PC: You’ve said, “My paintings are places to be alone, to have a place to safely be a witness to chaos, which storms and nature often represent.” And yet the perspective in which you place the audience is mid-air. How does that contribute to his/her having a safe place?
AG: What you imply is right, mid-air isn't typically a safe place to be. It just feels good to me. The way that the mid-air position evolved was initially from painting images from flying, and other, dreams, but it serves a useful purpose in that it kind of throws the viewer into the picture. I guess a feeling of safety depends on how comfortable you'd be in a flying dream or up on a hill looking at something taking place apart from you. Looking at a storm at sea, for instance, can be thrilling. Knowing it might come ashore is part of that thrill. "Safe" is necessarily relative. Because the paintings are meditative I hope that people would be invited to contemplate storms and nature, and experience whatever complexity of feelings might be evoked by those states.
PC: You’re known to be a fan of opera. At least two paintings refer to opera, Renata’s Lake (for Renata Tebaldi) and Brunhildes Wahl. Do you paint listening to opera? Or other music? And are other paintings related to opera, either specific operas, composers or singers?
AG: I haven't been listening to opera that much in recent years because I OD'd on it, but I still enjoy it. The light in Renata's Lake was specifically inspired by listening to Tebaldi's voice. Brunhildes Wahl was titled that because of a possible interpretation of that painting, although I was listening to Wagner a lot around that time. I don't mean either to be illustrational.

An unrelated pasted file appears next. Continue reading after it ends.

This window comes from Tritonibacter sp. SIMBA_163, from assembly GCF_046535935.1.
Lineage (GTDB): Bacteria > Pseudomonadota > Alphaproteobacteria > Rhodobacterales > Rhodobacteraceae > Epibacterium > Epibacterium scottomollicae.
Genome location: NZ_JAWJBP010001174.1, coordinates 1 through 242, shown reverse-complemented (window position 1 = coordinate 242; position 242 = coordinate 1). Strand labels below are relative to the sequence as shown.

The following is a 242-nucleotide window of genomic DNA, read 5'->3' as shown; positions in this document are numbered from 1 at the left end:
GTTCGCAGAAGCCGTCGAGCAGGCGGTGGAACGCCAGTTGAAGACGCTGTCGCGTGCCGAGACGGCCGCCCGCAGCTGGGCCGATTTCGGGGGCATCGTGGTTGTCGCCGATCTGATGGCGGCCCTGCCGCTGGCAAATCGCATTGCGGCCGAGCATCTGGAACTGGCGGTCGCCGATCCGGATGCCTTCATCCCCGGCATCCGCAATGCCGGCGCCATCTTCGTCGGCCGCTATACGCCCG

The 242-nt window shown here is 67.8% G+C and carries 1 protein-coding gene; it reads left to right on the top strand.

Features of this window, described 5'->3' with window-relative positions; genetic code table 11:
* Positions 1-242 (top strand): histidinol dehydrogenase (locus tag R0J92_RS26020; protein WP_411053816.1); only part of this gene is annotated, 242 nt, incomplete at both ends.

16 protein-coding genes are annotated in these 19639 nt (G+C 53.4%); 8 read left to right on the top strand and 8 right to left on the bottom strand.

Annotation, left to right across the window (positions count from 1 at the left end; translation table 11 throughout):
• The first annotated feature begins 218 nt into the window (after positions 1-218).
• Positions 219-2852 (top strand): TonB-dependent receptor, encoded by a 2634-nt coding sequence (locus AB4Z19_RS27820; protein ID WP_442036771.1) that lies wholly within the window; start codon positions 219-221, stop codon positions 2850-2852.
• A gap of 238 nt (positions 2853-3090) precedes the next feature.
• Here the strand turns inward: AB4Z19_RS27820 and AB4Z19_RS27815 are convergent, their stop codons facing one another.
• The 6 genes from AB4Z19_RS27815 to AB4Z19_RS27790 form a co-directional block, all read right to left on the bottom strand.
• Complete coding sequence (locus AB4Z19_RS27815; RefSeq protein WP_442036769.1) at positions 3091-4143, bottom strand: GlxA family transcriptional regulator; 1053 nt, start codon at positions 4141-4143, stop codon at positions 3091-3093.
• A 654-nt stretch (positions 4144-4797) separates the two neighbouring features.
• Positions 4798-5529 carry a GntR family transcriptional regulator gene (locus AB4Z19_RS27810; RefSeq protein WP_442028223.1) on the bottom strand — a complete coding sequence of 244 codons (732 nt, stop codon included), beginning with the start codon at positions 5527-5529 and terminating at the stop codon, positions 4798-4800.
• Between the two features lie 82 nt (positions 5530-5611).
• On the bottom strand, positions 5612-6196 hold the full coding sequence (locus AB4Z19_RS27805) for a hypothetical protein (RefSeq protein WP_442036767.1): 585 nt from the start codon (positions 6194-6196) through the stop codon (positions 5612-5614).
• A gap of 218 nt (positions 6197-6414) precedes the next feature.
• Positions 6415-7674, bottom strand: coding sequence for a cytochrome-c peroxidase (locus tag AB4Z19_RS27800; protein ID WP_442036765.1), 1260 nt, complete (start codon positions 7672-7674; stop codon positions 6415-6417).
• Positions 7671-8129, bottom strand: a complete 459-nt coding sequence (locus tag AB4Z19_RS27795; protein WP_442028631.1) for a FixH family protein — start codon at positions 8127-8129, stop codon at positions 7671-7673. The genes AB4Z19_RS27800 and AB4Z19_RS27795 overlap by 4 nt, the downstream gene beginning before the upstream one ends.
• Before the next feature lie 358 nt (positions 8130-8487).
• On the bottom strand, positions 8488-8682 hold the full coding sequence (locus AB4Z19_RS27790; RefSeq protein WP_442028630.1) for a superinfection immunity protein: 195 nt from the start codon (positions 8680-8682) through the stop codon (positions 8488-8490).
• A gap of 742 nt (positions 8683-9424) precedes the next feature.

PC: The double is a visual theme in your paintings: rocks, fire, islands. You’ve mentioned before how they represent the doppelganager, the possibility of a portal, architecture, existential questions of the self and other. What else would you like to say about the theme—or expand upon for our readers.
AG: I think that about says it all. It's kind of a metaphysical state for me that I haven't gotten to the bottom of, nor do I expect I will. That impulse, to see a pair of things in a landscape, keeps coming back, often unexpectedly. For instance, I didn't realize that the two trees in The Fall, 2001, were also representative of that kind of pairing until a couple of years after I'd painted it. So much of what I know about my work is retrospective it's not funny.
PC: You’ve written about scale and size, calling attention to Gaston Bachelard’s The Poetics of Space, and “‘intimacy in immensity’, by which he’s referring to the way we can make even an immense space be able to be absorbed by our imaginations, and in the case of a poem or a painting, induce a person to have the experience of vastness that feels in proportion to his or her inner expansiveness.” And you’ve commented about size and scale in your own paintings, the “somatic response” the audience has to a painting when standing in front of it. Do you know why the window size paintings are not what you like to make? Could it possibly have something to do with the effect of the window size putting both the artist and audience in an interior looking out, while you’re trying to be outside, returning to your comment about “when you were a kid seeking the outside as a relief...”? (interview with Rush)
AG: I really like that interpretation you made of why the window size doesn't feel comfortable. That size cuts off some ability to become very small or feel comfortably human scale. That said, the drawings are that size, so that belies my supposed rejection of it. But drawing as a medium uses paper as light, and has a natural openness, to me, that paintings don't have. Paintings are much more implosive and powerful and dense, so I'm more comfortable with them either accepting my entire body or being an invitation to miniaturize myself into them. Both those states of being are to me delicious, important, and poetically fraught. Looking at a scene that's neither feels somehow claustrophobic, limited, incomplete. I'm going to use your window interpretation of both viewer and artist being stuck only looking out as my new extended explanation, though, thanks!
All images courtesy of April Gornik.